Research

[Under construction] Here I briefly describe current areas of research, as well as the projects I pursued in the past.

SWOT Science team

I am a member of the SWOT (Surface Water Ocean Topography) science team. This satellite is scheduled to be launched in 2020 and will measure the fluctuations of the sea surface height at an unprecedented resolution of 500 m horizontally. Unfortunately, the temporal resolution will be of 10 to 21 days, which is much too slow to distinguish the fast internal waves from geostrophic flows such as mesoscale (~100 km in mid-latitudes) or even sub-mesoscale (~10 km in mid-latitudes) vortices, which are much slower to evolve.

SWOT art

My self-appointed role in this endeavor is to come up with ways to (i) diagnose the effects of wind-generated internal waves on those geostrophic flows and (ii) to disentangle tide-generated internal waves from geostrophic flows.

Problem (i) is tricky because wind-generated internal waves flow horizontally and do not displace the sea surface. Even when extremely powerful, they will be invisible to SWOT, and yet, they might impact mean and geostrophic flows it will measure (see "Critical reflection of internal waves in submesoscale flows" and "Particle dispersion by stochastic waves" below for examples). Our understanding of these types of wave-mean flow interactions is still in its early stages, and I intend to pursue idealised studies of the fundamental physics at play. I work on this problem in collaboration with Leif Thomas (Stanford University).

In a way, Problem (ii) is the opposite from Problem (i): tide-generated internal waves do displace the sea surface vertically, and "pollute" (or are polluted by, depending on one's point of view) the measurement of geostrophic flows. The silver bullet to separate the two types of flows is using time analysis, but SWOT data will not have the temporal resolution to do so. In collaboration with Aurélien Ponte (Ifremer Brest), Brian Arbic (University of Michigan) and Francis Poulin (University of Waterloo), I plan on devising filtering methods using idealised studies and (synthetic) data.

 


Critical reflection of internal waves in submesoscale flows

[This is a modified version of this article published about me in our April 2015 departmental newletter]

Fronts criss-cross the surface of the ocean. They can trap internal waves, which are then squeezed towards the surface and reflect on it. When they do, and this is where the internal wave physics is unlike any other, they do not reflect against it in a specular manner, like light against a mirror or sound against a wall. Instead, the angle of propagation of their energy is modified after reflection, and if the conditions are right, this angle can even be parallel to the ocean surface, effectively trapping the waves in a thin and very energetic layer just below the surface:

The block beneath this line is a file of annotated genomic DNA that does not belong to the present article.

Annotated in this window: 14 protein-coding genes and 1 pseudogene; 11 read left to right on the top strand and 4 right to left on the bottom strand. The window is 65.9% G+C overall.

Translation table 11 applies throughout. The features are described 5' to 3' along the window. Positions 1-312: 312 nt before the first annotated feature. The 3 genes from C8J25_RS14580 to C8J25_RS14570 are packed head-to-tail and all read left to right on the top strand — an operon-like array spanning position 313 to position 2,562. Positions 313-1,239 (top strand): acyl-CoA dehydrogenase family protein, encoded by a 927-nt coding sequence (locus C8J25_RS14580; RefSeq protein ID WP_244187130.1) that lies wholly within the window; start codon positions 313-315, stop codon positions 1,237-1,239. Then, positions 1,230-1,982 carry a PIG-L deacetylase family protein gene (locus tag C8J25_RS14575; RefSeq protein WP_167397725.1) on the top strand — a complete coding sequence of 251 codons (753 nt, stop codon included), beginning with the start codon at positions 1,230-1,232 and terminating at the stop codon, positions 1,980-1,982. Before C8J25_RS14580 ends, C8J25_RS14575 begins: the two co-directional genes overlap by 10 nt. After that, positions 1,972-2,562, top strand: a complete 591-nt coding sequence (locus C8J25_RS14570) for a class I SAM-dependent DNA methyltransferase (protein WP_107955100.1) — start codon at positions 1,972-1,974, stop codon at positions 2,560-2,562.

[For caption, go directly to the YouTube page]

As it turns out, and this is one of the many small miracles happening in this problem, the “right conditions” are often met in the ocean: the waves simply have to oscillate at the same frequency as the rotation rate of the Earth, and nature finds many ways to create such waves.

When focused in this thin, energized layer, the waves become very non-linear, break and dissipate. They don’t do it with a whimper but a bang: some of the energy associated with the front also dissipates with it, one of the practical consequences this seemingly abstract problem. Why does it matter? Fronts occupy a special place in oceanography; for example, they host intense ecosystems. They are also cracks in which the large ocean vortices that store most of the ocean’s kinetic energy dissipate, although in ways that are still mysterious. Our study provides the oceanographic community with a new process, which could partially explain how internal waves make this dissipation happen.

[More videos about this project on YouTube]

References:
  1. Grisouard, N. and L. N. Thomas. Energy exchanges between density fronts and near-inertial waves reflecting off the ocean surface. Journal of Physical Oceanography, 46:501–516, 2016. (doi | | poster).
  2. Grisouard, N. and L. N. Thomas. Critical and near-critical reflections of near-inertial waves off the sea surface at ocean fronts. Journal of Fluid Mechanics, 765:273-302, 2015. (pdf* | doi | poster)

 


 

Particle dispersion by stochastic waves